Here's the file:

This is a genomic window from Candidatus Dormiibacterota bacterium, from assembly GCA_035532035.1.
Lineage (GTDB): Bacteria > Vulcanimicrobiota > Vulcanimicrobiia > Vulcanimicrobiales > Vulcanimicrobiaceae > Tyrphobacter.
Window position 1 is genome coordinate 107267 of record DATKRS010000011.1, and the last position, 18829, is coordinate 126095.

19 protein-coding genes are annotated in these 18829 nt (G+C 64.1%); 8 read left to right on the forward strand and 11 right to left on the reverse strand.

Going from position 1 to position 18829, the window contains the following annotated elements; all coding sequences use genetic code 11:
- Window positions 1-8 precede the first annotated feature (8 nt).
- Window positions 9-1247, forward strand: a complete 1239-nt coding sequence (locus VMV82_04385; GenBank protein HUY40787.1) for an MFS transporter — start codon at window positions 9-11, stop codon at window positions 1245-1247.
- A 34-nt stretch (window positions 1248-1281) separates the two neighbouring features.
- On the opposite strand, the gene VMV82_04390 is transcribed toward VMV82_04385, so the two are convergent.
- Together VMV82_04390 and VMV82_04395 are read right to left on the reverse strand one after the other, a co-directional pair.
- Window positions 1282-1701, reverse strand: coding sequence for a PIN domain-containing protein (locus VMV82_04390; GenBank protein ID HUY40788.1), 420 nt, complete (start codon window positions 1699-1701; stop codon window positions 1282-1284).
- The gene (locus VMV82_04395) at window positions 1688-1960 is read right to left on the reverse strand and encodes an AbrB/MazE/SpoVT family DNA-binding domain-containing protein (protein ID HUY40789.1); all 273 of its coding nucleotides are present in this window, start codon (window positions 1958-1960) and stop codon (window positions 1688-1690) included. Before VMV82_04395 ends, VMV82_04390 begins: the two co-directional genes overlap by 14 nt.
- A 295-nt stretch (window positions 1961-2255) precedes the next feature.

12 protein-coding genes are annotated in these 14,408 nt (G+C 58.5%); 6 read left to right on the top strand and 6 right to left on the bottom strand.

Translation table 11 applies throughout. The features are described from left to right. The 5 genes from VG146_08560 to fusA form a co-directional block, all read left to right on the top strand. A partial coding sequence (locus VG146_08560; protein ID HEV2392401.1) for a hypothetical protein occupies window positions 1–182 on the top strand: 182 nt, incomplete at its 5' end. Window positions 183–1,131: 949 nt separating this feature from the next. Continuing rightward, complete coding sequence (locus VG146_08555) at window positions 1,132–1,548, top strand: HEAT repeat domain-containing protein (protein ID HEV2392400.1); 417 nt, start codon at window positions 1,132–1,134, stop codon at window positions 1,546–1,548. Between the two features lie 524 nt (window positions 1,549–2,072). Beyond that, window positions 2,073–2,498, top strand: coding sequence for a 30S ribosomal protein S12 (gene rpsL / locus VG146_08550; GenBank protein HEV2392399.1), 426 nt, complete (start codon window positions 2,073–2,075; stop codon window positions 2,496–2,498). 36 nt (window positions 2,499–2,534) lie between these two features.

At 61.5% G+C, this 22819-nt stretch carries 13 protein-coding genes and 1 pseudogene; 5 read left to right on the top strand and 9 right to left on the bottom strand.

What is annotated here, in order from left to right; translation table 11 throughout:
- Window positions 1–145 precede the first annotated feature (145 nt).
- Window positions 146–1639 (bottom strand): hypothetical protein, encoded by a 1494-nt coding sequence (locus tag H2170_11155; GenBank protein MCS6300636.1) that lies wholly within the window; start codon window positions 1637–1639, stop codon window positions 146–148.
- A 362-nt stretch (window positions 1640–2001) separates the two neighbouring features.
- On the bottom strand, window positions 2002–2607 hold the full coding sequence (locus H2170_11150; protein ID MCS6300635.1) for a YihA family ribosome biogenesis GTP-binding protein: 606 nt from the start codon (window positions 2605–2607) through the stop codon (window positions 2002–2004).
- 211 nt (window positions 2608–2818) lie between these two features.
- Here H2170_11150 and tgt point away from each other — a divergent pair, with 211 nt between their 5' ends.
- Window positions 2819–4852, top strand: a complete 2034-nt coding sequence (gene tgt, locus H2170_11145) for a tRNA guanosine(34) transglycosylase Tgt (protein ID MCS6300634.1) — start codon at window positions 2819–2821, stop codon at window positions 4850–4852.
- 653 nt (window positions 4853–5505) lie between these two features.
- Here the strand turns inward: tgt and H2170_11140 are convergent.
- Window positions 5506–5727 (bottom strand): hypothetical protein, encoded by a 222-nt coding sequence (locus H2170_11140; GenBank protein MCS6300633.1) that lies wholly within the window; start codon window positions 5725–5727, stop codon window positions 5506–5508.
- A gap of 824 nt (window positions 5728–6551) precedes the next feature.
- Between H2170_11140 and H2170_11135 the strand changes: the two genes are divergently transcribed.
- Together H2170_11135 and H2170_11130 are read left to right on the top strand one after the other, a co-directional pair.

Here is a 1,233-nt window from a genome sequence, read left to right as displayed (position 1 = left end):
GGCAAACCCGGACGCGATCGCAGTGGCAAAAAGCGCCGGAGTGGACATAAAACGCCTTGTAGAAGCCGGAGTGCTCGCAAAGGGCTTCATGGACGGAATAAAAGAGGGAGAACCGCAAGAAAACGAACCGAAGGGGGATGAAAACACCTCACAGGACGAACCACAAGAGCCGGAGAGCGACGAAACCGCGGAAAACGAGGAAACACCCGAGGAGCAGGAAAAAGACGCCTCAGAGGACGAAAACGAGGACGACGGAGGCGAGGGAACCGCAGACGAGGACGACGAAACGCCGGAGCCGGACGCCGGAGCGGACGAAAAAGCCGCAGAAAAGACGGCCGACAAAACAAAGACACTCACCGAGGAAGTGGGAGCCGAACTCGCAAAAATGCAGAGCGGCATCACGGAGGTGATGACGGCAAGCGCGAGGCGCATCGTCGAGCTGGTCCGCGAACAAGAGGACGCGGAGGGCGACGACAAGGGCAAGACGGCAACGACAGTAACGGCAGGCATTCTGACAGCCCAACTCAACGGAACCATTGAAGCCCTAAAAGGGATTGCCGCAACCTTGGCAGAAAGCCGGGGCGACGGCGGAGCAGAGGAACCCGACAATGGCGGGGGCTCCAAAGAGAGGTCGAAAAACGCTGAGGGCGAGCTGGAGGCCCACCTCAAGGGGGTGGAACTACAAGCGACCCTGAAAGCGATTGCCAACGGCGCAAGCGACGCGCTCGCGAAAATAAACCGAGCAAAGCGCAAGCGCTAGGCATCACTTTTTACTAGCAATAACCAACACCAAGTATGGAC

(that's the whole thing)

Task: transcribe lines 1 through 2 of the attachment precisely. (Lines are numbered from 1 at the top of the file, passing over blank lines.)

This is a genomic window from Candidatus Dormiibacterota bacterium, from assembly GCA_035532035.1.
Lineage (GTDB): Bacteria > Vulcanimicrobiota > Vulcanimicrobiia > Vulcanimicrobiales > Vulcanimicrobiaceae > Tyrphobacter.